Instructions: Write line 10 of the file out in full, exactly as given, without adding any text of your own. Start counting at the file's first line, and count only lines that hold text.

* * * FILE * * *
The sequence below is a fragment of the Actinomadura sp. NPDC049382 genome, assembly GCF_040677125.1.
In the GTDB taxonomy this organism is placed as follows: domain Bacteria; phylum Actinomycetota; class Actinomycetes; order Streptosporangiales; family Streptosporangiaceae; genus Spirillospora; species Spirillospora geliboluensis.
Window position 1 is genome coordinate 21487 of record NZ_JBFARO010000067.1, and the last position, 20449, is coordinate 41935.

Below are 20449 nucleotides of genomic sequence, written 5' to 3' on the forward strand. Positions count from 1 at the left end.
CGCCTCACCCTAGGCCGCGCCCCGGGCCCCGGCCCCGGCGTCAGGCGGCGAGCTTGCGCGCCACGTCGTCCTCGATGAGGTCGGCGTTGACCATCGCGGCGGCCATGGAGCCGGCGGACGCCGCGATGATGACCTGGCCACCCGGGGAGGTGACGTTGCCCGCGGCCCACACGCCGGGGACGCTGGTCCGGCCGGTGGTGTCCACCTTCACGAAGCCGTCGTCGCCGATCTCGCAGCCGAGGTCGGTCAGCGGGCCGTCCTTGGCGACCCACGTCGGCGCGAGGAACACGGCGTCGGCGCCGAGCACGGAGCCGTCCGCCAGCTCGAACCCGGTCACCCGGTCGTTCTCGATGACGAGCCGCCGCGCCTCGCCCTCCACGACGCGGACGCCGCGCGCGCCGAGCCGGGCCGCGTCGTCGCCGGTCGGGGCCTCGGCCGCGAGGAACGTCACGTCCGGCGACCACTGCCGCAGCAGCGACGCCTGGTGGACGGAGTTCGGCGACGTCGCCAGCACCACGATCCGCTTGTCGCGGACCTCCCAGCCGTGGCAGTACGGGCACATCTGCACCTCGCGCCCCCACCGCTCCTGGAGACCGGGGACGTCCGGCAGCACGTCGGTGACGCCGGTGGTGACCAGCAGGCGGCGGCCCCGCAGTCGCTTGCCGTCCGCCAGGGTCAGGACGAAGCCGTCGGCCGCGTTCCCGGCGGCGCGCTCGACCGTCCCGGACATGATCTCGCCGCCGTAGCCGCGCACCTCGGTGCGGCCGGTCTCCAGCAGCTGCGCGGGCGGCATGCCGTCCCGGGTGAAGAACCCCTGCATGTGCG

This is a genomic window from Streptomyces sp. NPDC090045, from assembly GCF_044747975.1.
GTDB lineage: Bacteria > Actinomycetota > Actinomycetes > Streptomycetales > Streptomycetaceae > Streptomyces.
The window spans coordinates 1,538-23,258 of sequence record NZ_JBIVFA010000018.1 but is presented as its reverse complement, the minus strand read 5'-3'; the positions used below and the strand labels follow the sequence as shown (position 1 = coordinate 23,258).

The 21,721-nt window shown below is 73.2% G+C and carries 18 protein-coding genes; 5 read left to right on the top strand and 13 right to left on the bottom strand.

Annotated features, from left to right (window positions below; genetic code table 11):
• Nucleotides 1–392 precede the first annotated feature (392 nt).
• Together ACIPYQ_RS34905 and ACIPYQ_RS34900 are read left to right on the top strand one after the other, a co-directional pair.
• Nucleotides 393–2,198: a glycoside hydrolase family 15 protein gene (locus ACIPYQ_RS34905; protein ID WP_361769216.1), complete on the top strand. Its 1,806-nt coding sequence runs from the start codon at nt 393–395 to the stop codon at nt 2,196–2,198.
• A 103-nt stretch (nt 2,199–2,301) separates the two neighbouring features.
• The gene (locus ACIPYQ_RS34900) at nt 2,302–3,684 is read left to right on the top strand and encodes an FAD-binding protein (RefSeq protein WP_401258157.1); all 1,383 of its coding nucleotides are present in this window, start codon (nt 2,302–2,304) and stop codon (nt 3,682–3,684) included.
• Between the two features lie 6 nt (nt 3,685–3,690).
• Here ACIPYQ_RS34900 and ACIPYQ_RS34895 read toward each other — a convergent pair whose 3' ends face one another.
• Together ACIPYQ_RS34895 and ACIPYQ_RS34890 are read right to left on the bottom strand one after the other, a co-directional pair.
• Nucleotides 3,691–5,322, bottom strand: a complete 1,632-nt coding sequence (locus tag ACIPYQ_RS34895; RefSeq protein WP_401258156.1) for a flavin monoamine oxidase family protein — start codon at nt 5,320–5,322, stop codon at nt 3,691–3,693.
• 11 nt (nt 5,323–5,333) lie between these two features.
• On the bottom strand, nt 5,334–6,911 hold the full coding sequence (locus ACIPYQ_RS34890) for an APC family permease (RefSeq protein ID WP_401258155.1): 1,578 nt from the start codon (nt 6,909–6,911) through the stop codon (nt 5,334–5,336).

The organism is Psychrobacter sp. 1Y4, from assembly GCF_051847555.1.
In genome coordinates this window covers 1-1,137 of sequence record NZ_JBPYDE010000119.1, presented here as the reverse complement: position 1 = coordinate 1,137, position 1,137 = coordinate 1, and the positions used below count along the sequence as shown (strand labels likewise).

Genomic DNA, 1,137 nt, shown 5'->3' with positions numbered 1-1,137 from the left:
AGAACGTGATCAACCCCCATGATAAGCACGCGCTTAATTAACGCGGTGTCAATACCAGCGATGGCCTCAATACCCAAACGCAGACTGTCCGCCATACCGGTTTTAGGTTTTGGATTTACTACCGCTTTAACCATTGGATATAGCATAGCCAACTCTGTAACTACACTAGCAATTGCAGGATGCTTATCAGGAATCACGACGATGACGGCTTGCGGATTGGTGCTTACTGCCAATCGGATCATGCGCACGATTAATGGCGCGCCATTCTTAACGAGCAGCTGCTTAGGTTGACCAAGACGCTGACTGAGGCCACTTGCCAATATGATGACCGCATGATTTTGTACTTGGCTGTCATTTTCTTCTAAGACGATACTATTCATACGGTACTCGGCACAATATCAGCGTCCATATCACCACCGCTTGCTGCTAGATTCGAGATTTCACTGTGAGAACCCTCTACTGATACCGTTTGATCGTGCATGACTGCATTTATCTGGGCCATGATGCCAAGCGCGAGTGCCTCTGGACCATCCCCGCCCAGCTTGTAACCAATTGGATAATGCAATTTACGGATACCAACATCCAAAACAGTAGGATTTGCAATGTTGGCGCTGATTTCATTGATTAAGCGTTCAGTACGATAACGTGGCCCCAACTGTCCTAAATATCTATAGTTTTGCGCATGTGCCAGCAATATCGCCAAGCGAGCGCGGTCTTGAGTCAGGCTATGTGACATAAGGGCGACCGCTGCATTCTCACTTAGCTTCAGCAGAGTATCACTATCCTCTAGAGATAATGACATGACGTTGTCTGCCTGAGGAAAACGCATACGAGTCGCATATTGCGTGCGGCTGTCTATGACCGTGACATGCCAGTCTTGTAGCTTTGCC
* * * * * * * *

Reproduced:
Annotated features, from left to right (window positions below; genetic code table 11):